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Those rules turned out to be very odd. They included principles like superposition, according to which a quantum system can be in more than one state at the same time and even more than one place at the same time. Uncertainty is another one: the more precisely we know the position of a particle, the less precisely we know how fast it's traveling--we can't know both at the same time. Einstein ultimately found quantum mechanics so monstrously counterintuitive that he rejected it as either wrong or profoundly incomplete. As he famously put it, "I cannot believe that God plays dice with the world."
The modern computing era began in the 1930s, with the work of Alan Turing, but it wasn't until the 1980s that the famously eccentric Nobel laureate Richard Feynman began kicking around questions like: What would happen if we built a computer that operated under quantum rules instead of classical ones? Could it be done? And if so, how? More important, would there be any point?
It quickly became apparent that the answer to that last one was yes. Regular computers (or classical computers, as quantum snobs call them) work with information in the form of bits. Each bit can be either a 1 or a 0 at any one time. The same is true of any arbitrarily large collection of classical bits; this is pretty much the foundation of information theory and digital computing as we know them. Therefore, if you ask a classical computer a question, it has to proceed in an orderly, linear fashion to find an answer.
Now imagine a computer that operates under quantum rules. Thanks to the principle of superposition, its bits could be 1, or 0, or 1 and 0 at the same time.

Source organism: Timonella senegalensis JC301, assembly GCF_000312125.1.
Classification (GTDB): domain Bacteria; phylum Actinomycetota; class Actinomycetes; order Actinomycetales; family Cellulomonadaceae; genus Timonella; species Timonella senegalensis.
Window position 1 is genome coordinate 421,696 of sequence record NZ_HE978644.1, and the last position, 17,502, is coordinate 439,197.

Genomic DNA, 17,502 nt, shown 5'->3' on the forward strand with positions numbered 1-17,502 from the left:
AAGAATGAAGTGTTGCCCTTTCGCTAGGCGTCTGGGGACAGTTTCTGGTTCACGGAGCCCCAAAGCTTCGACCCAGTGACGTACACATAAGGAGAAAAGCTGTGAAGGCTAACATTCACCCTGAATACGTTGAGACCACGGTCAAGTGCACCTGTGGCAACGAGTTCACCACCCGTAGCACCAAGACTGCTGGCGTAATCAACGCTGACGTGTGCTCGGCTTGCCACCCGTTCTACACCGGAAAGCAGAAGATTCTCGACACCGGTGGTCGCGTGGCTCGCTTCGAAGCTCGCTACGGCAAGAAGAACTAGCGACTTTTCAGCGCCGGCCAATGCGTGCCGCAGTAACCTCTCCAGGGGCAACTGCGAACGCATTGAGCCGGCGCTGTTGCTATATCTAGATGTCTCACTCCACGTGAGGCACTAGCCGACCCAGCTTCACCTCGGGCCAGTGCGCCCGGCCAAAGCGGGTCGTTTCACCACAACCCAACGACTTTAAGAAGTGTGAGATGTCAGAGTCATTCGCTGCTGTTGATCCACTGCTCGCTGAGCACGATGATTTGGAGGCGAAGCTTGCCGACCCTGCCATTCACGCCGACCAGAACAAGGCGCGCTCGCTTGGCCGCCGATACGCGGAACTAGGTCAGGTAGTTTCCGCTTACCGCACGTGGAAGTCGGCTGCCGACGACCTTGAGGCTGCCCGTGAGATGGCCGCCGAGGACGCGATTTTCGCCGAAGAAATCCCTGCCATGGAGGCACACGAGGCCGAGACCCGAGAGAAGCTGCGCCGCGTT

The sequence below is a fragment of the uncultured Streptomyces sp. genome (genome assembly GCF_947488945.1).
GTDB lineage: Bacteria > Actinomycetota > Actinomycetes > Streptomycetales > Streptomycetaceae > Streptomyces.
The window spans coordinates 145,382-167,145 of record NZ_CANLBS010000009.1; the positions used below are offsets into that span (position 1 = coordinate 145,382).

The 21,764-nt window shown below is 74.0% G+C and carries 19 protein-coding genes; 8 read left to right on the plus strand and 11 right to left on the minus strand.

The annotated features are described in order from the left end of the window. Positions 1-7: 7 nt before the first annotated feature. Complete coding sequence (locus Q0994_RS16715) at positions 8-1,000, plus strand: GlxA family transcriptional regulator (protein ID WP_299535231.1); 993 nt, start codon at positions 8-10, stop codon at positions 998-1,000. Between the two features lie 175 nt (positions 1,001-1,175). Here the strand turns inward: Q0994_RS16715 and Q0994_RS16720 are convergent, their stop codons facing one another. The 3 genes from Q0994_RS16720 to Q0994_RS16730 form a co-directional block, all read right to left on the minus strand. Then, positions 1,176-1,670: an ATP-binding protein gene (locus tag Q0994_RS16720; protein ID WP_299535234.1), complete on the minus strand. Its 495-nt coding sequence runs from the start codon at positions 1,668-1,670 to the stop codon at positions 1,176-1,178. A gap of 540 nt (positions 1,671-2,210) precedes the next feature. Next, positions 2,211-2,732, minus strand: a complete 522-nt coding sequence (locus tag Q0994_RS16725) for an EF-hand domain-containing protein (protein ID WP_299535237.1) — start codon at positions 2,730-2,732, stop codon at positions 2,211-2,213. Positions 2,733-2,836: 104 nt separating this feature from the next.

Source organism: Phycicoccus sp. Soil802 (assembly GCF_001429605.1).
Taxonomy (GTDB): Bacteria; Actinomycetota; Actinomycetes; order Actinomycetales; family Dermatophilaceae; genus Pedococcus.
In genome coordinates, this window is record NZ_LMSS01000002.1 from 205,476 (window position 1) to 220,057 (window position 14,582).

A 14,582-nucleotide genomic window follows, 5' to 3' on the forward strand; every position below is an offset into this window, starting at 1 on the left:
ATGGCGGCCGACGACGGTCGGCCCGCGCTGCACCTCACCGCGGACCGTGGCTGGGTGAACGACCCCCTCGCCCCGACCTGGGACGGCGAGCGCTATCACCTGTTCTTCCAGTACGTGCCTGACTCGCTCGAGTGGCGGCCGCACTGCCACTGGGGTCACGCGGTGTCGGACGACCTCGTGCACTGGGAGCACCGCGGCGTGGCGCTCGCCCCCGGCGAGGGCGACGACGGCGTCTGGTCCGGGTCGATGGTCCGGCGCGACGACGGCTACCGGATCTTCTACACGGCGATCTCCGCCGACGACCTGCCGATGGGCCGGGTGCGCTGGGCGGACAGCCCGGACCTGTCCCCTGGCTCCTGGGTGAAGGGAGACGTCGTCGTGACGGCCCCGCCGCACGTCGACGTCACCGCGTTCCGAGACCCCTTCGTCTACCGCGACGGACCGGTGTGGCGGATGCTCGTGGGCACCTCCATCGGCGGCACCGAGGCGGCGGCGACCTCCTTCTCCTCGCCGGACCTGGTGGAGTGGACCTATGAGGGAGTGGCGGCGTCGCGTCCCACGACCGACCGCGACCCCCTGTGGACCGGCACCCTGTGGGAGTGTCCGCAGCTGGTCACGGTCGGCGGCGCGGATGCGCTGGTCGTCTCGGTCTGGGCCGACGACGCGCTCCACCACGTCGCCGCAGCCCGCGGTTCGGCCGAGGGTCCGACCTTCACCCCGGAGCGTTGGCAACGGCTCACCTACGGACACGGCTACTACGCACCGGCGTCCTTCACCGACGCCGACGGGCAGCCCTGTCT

In its superposed state, a quantum bit exists as two equally probable possibilities. According to one theory, at that moment it's operating in two slightly different universes at the same time, one in which it's 1, one in which it's 0; the physicist David Deutsch once described quantum computing as "the first technology that allows useful tasks to be performed in collaboration between parallel universes." Not only is this excitingly weird, it's also incredibly useful. If a single quantum bit (or as they're inevitably called, qubits, pronounced cubits) can be in two states at the same time, it can perform two calculations at the same time. Two quantum bits could perform four simultaneous calculations; three quantum bits could perform eight; and so on. The power grows exponentially.
The supercooled niobium chip at the heart of the D-Wave Two has 512 qubits and therefore could in theory perform 2512 operations simultaneously. That's more calculations than there are atoms in the universe, by many orders of magnitude. "This is not just a quantitative change," says Colin Williams, D-Wave's director of business development and strategic partnerships, who has a Ph.D. in artificial intelligence and once worked as Stephen Hawking's research assistant at Cambridge. "The kind of physical effects that our machine has access to are simply not available to supercomputers, no matter how big you make them. We're tapping into the fabric of reality in a fundamentally new way, to make a kind of computer that the world has never seen."